‘The Comic Book Was Better’ reads the title of Kyle Meikle’s review of Liam Burke’s book on the recent lucrative trend of Hollywood adaptations of comics, The Comic Book Film Adaptation: Exploring Modern Hollywood’s Leading Genre.11 Within the contemporary context of the abundance of blockbusters inspired by comic book serials, it is not difficult to imagine – or, indeed, hear – Meikle’s title reiterated in the opinions of moviegoers and avid comics readers. However, beyond the undeniable mainstream success of Marvel and DC comic-to-film adaptations, the articles in this special edition demonstrate the considerable flexibility that comics have to offer to the process of adaptation both into and out of the medium. If, as outlined above, adaptation studies as a discipline is now embracing a more capacious interest in intermediality, beyond solely filmic adaptations of literature, the range of articles detailed above reflects the increasing variety of source and target texts that comics are adapted from or that they themselves inspire. Indeed, whilst Henry John Pratt writes that the majority of critical attention given to comics and adaptation has focused on comic-to-film transpositions (in that direction),12 this special edition is intended to feed into the growing body of scholarly inquisition within the field of comics studies focused on new directions of intermedial cross-pollination.
We would like to thank Catriona MacLeod for her help with organising this conference.
‘Comics Adaptations of Literary Works’, European Comic Art 6, no. 1 (2013).
‘Comics in Dialogue with Other Arts’, European Comic Art 6, no. 2 (2013); ‘Comics and Fine Art’, special issue, European Comic Art 9, no. 2 (2016), guest edited by Hugo Frey and Laurike in ‘t Veld.
See e.g. Brian McFarlane, From Novel to Film: An Introduction to the Theory of Adaptation (Oxford: Clarendon Press, 1996); Robert Stam, ‘Beyond Fidelity: The Dialogics of Adaptation’, in Film Adaptation, ed. James Naremore (New Brunswick, NJ: Rutgers University Press, 2000), 54–76; Kamilla Elliott, Rethinking the Novel/Film Debate (Cambridge: Cambridge University Press, 2003); Linda Hutcheon, A Theory of Adaptation (New York: Routledge, 2006); Julie Sanders, Adaptation and Appropriation (London: Routledge, 2006); Thomas Leitch, Film Adaptation and Its Discontents: From ‘Gone with the Wind’ to ‘The Passion of the Christ’ (Baltimore: Johns Hopkins University Press, 2007); Deborah Cartmell and Imelda Whelehan, Screen Adaptation: Impure Cinema (Basingstoke: Palgrave Macmillan, 2010).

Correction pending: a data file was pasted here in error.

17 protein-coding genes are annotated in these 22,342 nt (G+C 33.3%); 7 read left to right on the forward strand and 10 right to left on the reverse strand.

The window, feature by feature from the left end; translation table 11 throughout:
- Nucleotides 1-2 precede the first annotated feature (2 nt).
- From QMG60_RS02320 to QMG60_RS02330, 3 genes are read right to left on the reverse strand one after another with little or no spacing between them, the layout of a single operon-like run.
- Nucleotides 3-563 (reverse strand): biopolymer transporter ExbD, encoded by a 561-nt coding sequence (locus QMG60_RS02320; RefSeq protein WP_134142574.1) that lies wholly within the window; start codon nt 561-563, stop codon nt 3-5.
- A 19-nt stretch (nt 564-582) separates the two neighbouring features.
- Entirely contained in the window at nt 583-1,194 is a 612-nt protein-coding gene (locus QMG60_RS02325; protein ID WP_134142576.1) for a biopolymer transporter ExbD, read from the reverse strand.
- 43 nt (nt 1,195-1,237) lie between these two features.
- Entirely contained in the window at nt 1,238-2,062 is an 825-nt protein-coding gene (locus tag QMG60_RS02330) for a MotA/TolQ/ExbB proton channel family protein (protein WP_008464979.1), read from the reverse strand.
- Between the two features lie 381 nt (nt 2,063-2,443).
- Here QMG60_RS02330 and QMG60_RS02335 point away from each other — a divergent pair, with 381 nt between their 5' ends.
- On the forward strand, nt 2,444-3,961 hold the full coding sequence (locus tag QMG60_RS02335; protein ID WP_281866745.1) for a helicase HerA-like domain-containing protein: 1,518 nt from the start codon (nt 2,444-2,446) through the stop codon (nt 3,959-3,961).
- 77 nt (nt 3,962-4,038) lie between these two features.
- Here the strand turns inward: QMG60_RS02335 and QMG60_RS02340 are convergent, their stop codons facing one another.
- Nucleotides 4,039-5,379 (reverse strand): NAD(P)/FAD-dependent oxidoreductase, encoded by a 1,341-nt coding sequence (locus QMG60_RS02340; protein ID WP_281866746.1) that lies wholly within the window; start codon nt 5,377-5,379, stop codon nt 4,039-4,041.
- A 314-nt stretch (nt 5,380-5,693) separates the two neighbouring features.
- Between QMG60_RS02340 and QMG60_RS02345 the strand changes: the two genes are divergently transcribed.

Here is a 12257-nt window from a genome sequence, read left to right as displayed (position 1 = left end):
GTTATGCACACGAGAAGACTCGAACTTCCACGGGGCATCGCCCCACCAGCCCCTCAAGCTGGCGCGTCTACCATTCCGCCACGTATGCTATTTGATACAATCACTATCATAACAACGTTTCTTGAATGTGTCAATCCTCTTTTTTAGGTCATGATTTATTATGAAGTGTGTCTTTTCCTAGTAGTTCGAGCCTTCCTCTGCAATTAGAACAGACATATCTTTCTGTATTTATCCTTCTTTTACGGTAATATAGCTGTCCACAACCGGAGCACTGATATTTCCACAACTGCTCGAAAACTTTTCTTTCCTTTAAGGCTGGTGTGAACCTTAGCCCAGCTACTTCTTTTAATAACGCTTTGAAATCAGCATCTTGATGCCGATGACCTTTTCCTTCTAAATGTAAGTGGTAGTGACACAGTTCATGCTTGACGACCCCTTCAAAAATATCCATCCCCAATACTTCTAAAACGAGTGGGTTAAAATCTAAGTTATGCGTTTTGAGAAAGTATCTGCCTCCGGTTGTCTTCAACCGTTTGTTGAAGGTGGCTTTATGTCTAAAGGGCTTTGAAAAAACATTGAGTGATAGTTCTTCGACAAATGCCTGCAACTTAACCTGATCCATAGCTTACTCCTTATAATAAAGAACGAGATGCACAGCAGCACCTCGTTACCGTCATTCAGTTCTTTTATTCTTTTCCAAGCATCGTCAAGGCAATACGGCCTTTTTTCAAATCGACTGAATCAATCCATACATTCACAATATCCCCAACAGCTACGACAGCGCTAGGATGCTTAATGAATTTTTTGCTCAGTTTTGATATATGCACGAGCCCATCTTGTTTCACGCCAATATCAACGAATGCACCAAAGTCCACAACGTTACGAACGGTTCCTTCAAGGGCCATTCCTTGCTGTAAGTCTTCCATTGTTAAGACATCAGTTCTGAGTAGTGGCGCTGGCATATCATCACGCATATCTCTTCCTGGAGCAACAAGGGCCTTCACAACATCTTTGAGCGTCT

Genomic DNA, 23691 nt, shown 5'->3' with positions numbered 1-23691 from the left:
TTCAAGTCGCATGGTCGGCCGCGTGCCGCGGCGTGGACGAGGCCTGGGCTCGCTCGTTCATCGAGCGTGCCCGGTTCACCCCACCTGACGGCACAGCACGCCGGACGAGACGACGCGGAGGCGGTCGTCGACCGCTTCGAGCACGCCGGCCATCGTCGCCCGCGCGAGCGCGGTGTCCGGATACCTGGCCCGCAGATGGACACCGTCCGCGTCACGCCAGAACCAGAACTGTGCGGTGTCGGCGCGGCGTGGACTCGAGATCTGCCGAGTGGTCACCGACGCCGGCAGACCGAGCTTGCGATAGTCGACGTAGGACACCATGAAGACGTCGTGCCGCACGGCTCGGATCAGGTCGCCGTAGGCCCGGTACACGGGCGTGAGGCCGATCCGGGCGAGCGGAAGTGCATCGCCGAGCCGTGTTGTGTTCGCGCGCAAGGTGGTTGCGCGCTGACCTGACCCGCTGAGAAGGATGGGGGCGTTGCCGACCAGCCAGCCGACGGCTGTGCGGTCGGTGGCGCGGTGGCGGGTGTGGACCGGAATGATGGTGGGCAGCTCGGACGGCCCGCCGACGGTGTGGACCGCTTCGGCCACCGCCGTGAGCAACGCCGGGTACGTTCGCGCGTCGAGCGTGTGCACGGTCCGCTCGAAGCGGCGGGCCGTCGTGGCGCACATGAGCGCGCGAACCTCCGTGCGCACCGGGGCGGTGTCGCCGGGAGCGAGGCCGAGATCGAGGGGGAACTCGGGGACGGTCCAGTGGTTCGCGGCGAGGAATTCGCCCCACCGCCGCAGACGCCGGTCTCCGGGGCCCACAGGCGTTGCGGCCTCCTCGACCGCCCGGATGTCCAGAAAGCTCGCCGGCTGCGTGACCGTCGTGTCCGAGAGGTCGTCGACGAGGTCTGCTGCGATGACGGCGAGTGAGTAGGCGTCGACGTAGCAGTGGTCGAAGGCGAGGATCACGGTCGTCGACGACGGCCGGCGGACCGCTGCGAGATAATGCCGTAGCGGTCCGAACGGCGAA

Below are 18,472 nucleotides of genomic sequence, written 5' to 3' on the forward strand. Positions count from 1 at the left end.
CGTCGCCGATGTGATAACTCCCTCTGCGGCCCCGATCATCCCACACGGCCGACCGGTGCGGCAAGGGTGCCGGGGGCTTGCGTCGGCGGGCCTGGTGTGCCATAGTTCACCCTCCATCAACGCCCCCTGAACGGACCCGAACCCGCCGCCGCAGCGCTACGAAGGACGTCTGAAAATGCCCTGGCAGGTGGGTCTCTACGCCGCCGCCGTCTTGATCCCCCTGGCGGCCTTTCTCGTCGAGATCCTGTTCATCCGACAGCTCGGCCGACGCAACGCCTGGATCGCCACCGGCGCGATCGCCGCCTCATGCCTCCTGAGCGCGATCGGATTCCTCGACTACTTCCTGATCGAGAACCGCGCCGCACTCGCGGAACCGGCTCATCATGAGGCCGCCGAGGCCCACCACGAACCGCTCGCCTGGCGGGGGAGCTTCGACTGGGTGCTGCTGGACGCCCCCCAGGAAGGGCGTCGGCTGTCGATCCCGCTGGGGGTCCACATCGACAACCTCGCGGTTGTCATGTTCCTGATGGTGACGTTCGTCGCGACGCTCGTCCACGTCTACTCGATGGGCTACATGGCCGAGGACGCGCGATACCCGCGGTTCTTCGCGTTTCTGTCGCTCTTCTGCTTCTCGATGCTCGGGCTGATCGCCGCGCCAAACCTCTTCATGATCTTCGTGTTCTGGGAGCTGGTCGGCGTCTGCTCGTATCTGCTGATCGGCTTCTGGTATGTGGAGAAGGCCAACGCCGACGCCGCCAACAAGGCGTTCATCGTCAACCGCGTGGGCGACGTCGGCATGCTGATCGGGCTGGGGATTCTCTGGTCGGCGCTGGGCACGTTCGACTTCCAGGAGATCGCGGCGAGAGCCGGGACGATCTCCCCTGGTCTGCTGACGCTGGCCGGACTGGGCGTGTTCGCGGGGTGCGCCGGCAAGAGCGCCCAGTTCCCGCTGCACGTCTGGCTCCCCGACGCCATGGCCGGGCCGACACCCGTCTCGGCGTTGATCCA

Hutcheon, A Theory of Adaptation, 9.
Julie Sanders, Adaptation and Appropriation, 3.
Jørgen Bruhn, Anne Gjelsvik and Eirik Frisvold Hanssen, eds, Adaptation Studies: New Challenges, New Directions (London: Bloomsbury, 2013); on the ‘fluid text’, see John Bryant’s chapter, ‘Textual Identity and Adaptive Revision: Editing Adaptation as a Fluid Text’, 47–68.
Ian Gordon, Mark Jancovich and Matthew P. McAllister, eds, Film and Comic Books (Jackson: University Press of Mississippi, 2007); Stephen E. Tabachnick and Esther Bendit Saltzman, eds, Drawn from the Classics: Essays on Graphic Adaptations of Literary Works (Jefferson, NC: McFarland, 2015); Benoît Mitaine, David Roche and Isabelle Schmitt-Pitiot, eds, Bande dessinée et adaptation (littérature, cinéma, tv) (Clermont-Ferrand: Presses Universitaires Blaise-Pascal, 2015). See Alain Boillat’s chapter in this volume, ‘L’Effet-BD à l’ère du cinéma en images de synthèse: Quand les adaptations filmiques de comic books suggèrent la fixité de leur modèle dessiné’, 179–210.
Hutcheon, A Theory of Adaptation, 35.
Robert Stam, ‘Introduction: The Theory and Practice of Adaptation’, in Literature and Film: A Guide to the Theory and Practice of Film Adaptation, ed. Robert Stam and Alessandra Raengo (Oxford: Blackwell, 2005), 1–52 (41).
Kyle Meikle, ‘The Comic Book Was Better’, Adaptation 9, no. 1 (2015), 113–115; Liam Burke, The Comic Book Film Adaptation: Exploring Modern Hollywood’s Leading Genre (Jackson: University of Mississippi Press, 2015).
John Henry Pratt, ‘Comics and Adaptation’, in The Routledge Companion to Comics, ed. Frank Bramlett, Roy T. Cook and Aaron Meskin (London: Routledge, 2017), 230–238 (230).